• The Grass Dancer, Susan Power
  • NW, Zadie Smith (I liked White Teeth better, but there aren't as well-developed female characters in it, hence its exclusion from this list)
  • Free Food for Millionaires, Min Jin Lee
  • Twelve Tribes of Hattie, Ayana Mathis
  • In the Time of the Butterflies, Julia Alvarez
  • Salvage the Bones, Jesmyn Ward
  • Three Strong Women, Marie Ndiaye
  • Typical American, Gish Jen
  • Forgotten Country, Catherine Chung
  • Tiger in the Kitchen, Cheryl Tan
  • Krik Krak, Edwidge Danticat
  • You Are Free, Danzy Senna
  • Messages from an Unknown Chinese Mother, Xinran
  • Before You Suffocate Your Own Fool Self, Danielle Evans
  • Thread of Sky, Deanna Fei
And, just because these were too good not to recommend, here are some by men of color, about men and women of color:
  • In the Light of What We Know, Zia Raider Harman
  • John Henry Days, Colson Whitehead (also, everything he's ever written)
  • All Our Names, Dinaw Mengestu (also, The Beautiful Things That Heaven Bears)
  • I Love Yous Are For White People, Lac Su
  • On Such a Full Sea, Chang-Rae Lee
  • Open City, Teju Cole
  • This is How You Lose Her, Junot Diaz (of course)
  • We the Animals, Justin Torres
  • Say Her Name, Francisco Goldman
  • Cutting for Stone, Abraham Varghese
  • Learning to Die in Miami, Carlos Eires
If you have read or do read any or all of these, I'd love to discuss! 

Tuesday, May 26, 2015

engaging vs. motivating

Did you immediately read Vicki Hand's latest article when @tchmathculture tweeted it a few weeks ago, because everything she writes and the way she thinks about students and equity and space in the classroom is brilliant? If not, here's a short excerpt about the difference between engagement and motivation that will hopefully compel you to read the whole thing (bold formatting mine); it's not that long, and it's for Mathematics Teacher so it's an easy read too:
Teachers who organize contributions with students and utilize CI pedagogy are focused on engaging their students, rather than trying to motivate them. This orientation goes against the tide of improving student motivation, a concept we find to be problematic for two reasons. First, an orientation that focuses on motivation lays the blame with students for low participation and achievement. As a result, teachers try to change students, instead of the conditions in their classrooms that lead to participation gaps (e.g., prioritization of solutions over reasoning, lack of awareness of the multiple resources students bring to school learning, and stereotypical perspectives of smartness). The fact that participation gaps fall along racial, ethnic and linguistic lines tells us that we must pay attention to structures, both local and distal to the classroom, and not just individuals. The second reason we find an orientation around improving student motivation problematic is that (groups of) students are repeatedly labeled “lazy” or “unmotivated”. The positive and negative labels we assign to students’ motivation form the basis of stereotypes we have about different ethnic and racial groups.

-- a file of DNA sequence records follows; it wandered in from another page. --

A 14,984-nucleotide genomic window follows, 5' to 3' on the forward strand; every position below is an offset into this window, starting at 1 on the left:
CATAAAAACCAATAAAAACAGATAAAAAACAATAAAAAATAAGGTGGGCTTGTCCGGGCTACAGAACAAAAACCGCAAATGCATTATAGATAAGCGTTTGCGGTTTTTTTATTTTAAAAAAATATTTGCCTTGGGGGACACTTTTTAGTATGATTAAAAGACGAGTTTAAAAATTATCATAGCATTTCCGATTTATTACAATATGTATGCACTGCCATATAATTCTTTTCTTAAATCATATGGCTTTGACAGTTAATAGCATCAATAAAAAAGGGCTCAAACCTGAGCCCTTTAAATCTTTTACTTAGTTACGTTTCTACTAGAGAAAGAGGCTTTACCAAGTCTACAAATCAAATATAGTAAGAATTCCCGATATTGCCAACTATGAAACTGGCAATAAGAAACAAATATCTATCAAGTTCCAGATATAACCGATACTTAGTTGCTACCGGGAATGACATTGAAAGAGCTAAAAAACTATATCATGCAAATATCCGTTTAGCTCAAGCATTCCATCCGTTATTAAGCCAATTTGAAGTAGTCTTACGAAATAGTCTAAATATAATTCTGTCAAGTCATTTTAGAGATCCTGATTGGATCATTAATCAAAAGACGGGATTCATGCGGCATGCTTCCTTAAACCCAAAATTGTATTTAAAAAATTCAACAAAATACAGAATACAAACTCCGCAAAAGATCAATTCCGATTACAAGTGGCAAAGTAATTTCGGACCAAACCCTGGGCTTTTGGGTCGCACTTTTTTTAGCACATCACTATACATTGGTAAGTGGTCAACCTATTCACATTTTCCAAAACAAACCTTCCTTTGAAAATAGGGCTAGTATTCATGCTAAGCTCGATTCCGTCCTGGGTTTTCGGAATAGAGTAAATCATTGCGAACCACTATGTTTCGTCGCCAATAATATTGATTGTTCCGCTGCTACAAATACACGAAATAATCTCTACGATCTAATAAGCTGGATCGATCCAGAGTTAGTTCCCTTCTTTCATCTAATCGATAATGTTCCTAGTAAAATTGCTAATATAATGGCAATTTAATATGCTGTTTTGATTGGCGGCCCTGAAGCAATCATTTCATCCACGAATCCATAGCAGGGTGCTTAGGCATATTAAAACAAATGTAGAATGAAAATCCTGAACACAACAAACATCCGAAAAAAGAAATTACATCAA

We know, however, that children’s actions are always motivated by something. Their behavior often makes sense when it is placed in the broader contexts of their life experience. For example, consistently negative experiences in mathematics classrooms often lead students to seek ways to be valued or save face. They might try to gain their status with peers through impertinent or comical behavior, or escape notice by remaining silent. Often when students engage in this behavior, teachers feel the need to control them in some way. However, exercising control over students’ behavior tends to constrain students’ mathematical sense making and to deepen classroom inequities. 
No comment necessary, except that I want to email this latter paragraph to a million people, and especially to anyone who thinks that students need sticks and carrots to be "motivated" in math classrooms. This may also be a nice time to remind y'all of @delta_dc's thoughts on student engagement, and to encourage you to read the Morgan & Saxton taxonomy linked within if you haven't already :)

Friday, May 22, 2015

disentangling the dilemma

Wow! I was going to write a comment synthesizing the very generous thoughts and ideas in response to my last post, but the meta-comment got to be almost as long as the original post, so... here I am. Several categories of possible actions jump out to me:
Representing the incorrect idea: By not putting this idea on the board, I'm subtly signaling that it's wrong, or in some way not worth recording. This occurred to me-- which is why I attempted to record the idea of a unit rate by writing 1 hour under 18 mph (even though as @mathwater points out, 18 mph / 1 hour is not mathematically accurate because mph already includes the 1 hour). But, I didn't record the whole idea. Joshua suggests one way to do it that makes visible how the student is adjusting the denominator: she is using 1 hour (which we calculated above, although herein lies the error; the unit rate is necessarily different in each of these scenarios since we're traveling the same distance in different amounts of time, so we can't actually use the previously calculated unit rate) + 0.5 hours (which we could calculate by dividing the 1 hour rate in half) = 1.5 hours. Putting this on the board would have helped everyone understand what this student was saying, which would be useful regardless of what I planned to do next.